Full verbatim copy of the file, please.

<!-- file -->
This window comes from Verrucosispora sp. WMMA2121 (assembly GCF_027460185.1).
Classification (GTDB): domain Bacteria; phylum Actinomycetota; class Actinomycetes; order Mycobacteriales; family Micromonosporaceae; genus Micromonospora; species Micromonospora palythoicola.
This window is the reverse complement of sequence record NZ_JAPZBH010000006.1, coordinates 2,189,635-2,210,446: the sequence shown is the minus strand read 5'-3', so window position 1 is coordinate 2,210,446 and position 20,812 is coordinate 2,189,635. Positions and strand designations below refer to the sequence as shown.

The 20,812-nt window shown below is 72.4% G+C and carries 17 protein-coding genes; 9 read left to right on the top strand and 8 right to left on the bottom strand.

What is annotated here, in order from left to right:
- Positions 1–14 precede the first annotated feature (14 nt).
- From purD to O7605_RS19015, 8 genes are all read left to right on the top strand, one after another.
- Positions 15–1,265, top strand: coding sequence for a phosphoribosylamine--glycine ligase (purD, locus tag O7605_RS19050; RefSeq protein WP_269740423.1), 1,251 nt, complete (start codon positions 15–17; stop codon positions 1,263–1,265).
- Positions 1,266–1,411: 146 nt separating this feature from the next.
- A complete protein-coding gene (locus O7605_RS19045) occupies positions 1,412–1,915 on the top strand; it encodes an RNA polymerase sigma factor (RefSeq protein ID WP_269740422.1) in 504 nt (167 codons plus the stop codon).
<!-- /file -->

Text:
This window comes from Verrucosispora sp. WMMA2121 (assembly GCF_027460185.1).
Classification (GTDB): domain Bacteria; phylum Actinomycetota; class Actinomycetes; order Mycobacteriales; family Micromonosporaceae; genus Micromonospora; species Micromonospora palythoicola.
This window is the reverse complement of sequence record NZ_JAPZBH010000006.1, coordinates 2,189,635-2,210,446: the sequence shown is the minus strand read 5'-3', so window position 1 is coordinate 2,210,446 and position 20,812 is coordinate 2,189,635. Positions and strand designations below refer to the sequence as shown.

The 20,812-nt window shown below is 72.4% G+C and carries 17 protein-coding genes; 9 read left to right on the top strand and 8 right to left on the bottom strand.

What is annotated here, in order from left to right:
- Positions 1–14 precede the first annotated feature (14 nt).
- From purD to O7605_RS19015, 8 genes are all read left to right on the top strand, one after another.
- Positions 15–1,265, top strand: coding sequence for a phosphoribosylamine--glycine ligase (purD, locus tag O7605_RS19050; RefSeq protein WP_269740423.1), 1,251 nt, complete (start codon positions 15–17; stop codon positions 1,263–1,265).
- Positions 1,266–1,411: 146 nt separating this feature from the next.
- A complete protein-coding gene (locus O7605_RS19045) occupies positions 1,412–1,915 on the top strand; it encodes an RNA polymerase sigma factor (RefSeq protein ID WP_269740422.1) in 504 nt (167 codons plus the stop codon).